Wheat and vegetables have withered in the fields; the region produces an eighth of the country’s grain and is a leading sugarcane and rubber producer. The sugarcane harvest, such as it was this year, is over, with yields down by an estimated 12% over last year. Rubber-tapping is due to start next month, and its yields, too, are expected to be below normal.
The drought is the worst in 60 years. There has been no rain in the region since last October and none is in the immediate forecast. Cloud seeding has triggered a little snow and rain but nothing on the scale needed to relieve the drought, though 2 million yuan has been ear-marked to make make rain or snow artificially. Xinhua reports that water levels in the Yangtze at Chongqing are at record lows. In some parts of the river, ships are stranded and water traffic has ceased.
Work has started on a new high-speed rail line between Chengdu and Lanzhou. When completed in 2014/2015 it will cut travel time between the Sichuan and Gansu provincial capitals from 20 hours to four.
As well as being a shovel-ready infrastructure project to set free stimulus yuan–the line will cost 62 billion yuan ($9 billion), state media reports– the line is part of a grand plan to open up transport links to western China (and beyond), shipping Xinjiang’s oil, coal and cotton east and tourists in the opposite direction; the route will pass through the Minshan Mountains, home to giant pandas, and Jiuzhaigou and Gannan, both popular destinations.
China's Rail Network
Work is expected to start later this year on other new rail lines connecting to the Chengdu-Lanzhou railway, including Lanzhou-Chongqing, Baoji-Chengdu, Sichuan-Qinghai and Sichuan-Tibet. These complement the high-speed inter-city lines being built in the east.
Overall, China has earmarked 2 trillion yuan ($300 billion) of spending up to 2020 to improve its rail system, particularly for freight, expanding the network from 78,000 kms of track to 120,000 kms.
An official has at last admitted what many parents in Sichuan have believed since the devastating May 12th earthquake: that schools that collapsed could have done so because of shoddy construction and inferior materials.
The admission has weight as it comes from Ma Zongjin, a geologist who chairs the technical committee set up to investigate the quake. “In recent years, a lot of school buildings have been built in China and in this process of rapid development, some problems may exist,” Ma said Beijing. “The structure of the school buildings may not be reasonable enough and the related construction materials may not be strong enough.” Here via Xinhua.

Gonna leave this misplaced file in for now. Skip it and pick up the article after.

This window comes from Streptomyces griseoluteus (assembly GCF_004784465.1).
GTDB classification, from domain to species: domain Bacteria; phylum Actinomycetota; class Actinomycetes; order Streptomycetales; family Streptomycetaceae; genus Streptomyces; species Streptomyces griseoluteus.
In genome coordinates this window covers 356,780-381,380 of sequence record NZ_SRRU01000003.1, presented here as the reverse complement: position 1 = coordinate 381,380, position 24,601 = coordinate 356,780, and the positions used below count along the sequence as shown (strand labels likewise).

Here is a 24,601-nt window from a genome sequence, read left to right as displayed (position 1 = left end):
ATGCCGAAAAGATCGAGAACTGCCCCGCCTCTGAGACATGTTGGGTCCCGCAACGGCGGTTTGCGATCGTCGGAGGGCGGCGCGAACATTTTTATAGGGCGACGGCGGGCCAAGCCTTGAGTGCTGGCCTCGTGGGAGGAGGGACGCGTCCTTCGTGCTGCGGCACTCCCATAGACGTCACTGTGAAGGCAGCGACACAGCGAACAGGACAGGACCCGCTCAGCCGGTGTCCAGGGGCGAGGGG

The issue has become a sensitive political matter, with parents of dead children staging protests to demand investigations into why schools collapsed even though nearby buildings were left standing, and officials trying to brush the protests under the rubble. Whether Ma’s comments leads to local and provincial officials being held accountable is a moot point.
The committee also said that the damage to property amounted to $123 billion, and that 18,000 people still missing were unlikely to have survived. That would take the death toll to 88,000.
The death toll from the latest earthquake to rock Sichuan is beginning to mount. Xinhua now says at least 28 people died in the strong quake that hit on Saturday afternoon and destroyed 100,000 houses southeast of Panzhihua City and over the provincial border into Yunnan.
The quake, which Xinhua said was a 6.1 but the U.S. Geological Survey recorded as a 5.7, occurred at the southern end of the fault line of the May 12th quake that left 70,000 dead. Aftershocks are still continuing, including a 5.6 on Sunday, Xinhua reports, here via AFP.
Another earthquake also struck on Saturday, a 5.3 in the remote Tianshan mountains in Xinjiang. No reports yet of casualties.
There were a couple of 6.1 quakes in Sichuan at the beginning of this month. The May quake seems to have increased stress on faults in and around the Sichuan basin, which may explain why there have been so many strong aftershocks since. These could continue for years, says Tom Parsons of the U.S. Geological Survey, whose analysis of the geological effects of the May 12 quake, Stress changes from the 2008 Wenchuan earthquake and increased hazard in the Sichuan basin, was published in Nature earlier this year.
Quake-stricken Sichuan shook again when a 6.0 magnitude earthquake struck the province on Tuesday, according to the U.S. Geological Survey. The epicenter was northwest of Guangyuan. The tremor toppled a bridge cutting off a highway, and cut roads to at least three villages, Xinhua said. Initial reports speak of one death and 23 injuries.
May’s 7.9 magnitude quake killed nearly 70,000 people and left 5 million homeless. A few hours before the latest quake, the Olympic torch was paraded through the provincial capital, Chengdu, on the last leg of its journey before it returns to Beijing for the Games’ opening ceremony. Portent?
Sichuan is on high alert as the advent of flood season puts reservoirs, dams and the quake lakes formed after the May 12 earthquake under renewed stress. Emergency evacuation plans have been put into action.
Local weather forecasters issued a flood warning last week, saying summer flooding was likely to be the worst in a decade and would come at the beginning of July, earlier than in past years because of the effect of abnormal rainfall in May that was 30%-70% more than a year earlier.